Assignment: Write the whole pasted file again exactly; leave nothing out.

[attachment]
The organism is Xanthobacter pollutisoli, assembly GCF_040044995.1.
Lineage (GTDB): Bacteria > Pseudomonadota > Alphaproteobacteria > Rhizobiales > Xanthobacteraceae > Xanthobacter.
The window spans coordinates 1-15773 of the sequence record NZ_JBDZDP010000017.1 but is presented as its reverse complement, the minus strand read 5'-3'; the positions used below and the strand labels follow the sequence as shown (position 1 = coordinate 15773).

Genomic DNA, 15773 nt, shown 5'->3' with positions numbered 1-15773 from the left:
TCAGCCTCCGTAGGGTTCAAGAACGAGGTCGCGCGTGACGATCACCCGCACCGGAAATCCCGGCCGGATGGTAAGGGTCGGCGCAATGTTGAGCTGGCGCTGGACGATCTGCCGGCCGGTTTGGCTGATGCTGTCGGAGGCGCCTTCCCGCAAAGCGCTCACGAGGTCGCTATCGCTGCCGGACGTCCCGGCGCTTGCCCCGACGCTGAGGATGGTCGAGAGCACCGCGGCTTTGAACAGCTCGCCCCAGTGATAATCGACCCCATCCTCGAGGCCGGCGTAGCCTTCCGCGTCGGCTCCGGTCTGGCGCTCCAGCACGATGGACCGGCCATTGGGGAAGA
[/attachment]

The organism is Xanthobacter pollutisoli, assembly GCF_040044995.1.
Lineage (GTDB): Bacteria > Pseudomonadota > Alphaproteobacteria > Rhizobiales > Xanthobacteraceae > Xanthobacter.
The window spans coordinates 1-15773 of the sequence record NZ_JBDZDP010000017.1 but is presented as its reverse complement, the minus strand read 5'-3'; the positions used below and the strand labels follow the sequence as shown (position 1 = coordinate 15773).

Genomic DNA, 15773 nt, shown 5'->3' with positions numbered 1-15773 from the left:
TCAGCCTCCGTAGGGTTCAAGAACGAGGTCGCGCGTGACGATCACCCGCACCGGAAATCCCGGCCGGATGGTAAGGGTCGGCGCAATGTTGAGCTGGCGCTGGACGATCTGCCGGCCGGTTTGGCTGATGCTGTCGGAGGCGCCTTCCCGCAAAGCGCTCACGAGGTCGCTATCGCTGCCGGACGTCCCGGCGCTTGCCCCGACGCTGAGGATGGTCGAGAGCACCGCGGCTTTGAACAGCTCGCCCCAGTGATAATCGACCCCATCCTCGAGGCCGGCGTAGCCTTCCGCGTCGGCTCCGGTCTGGCGCTCCAGCACGATGGACCGGCCATTGGGGAAGA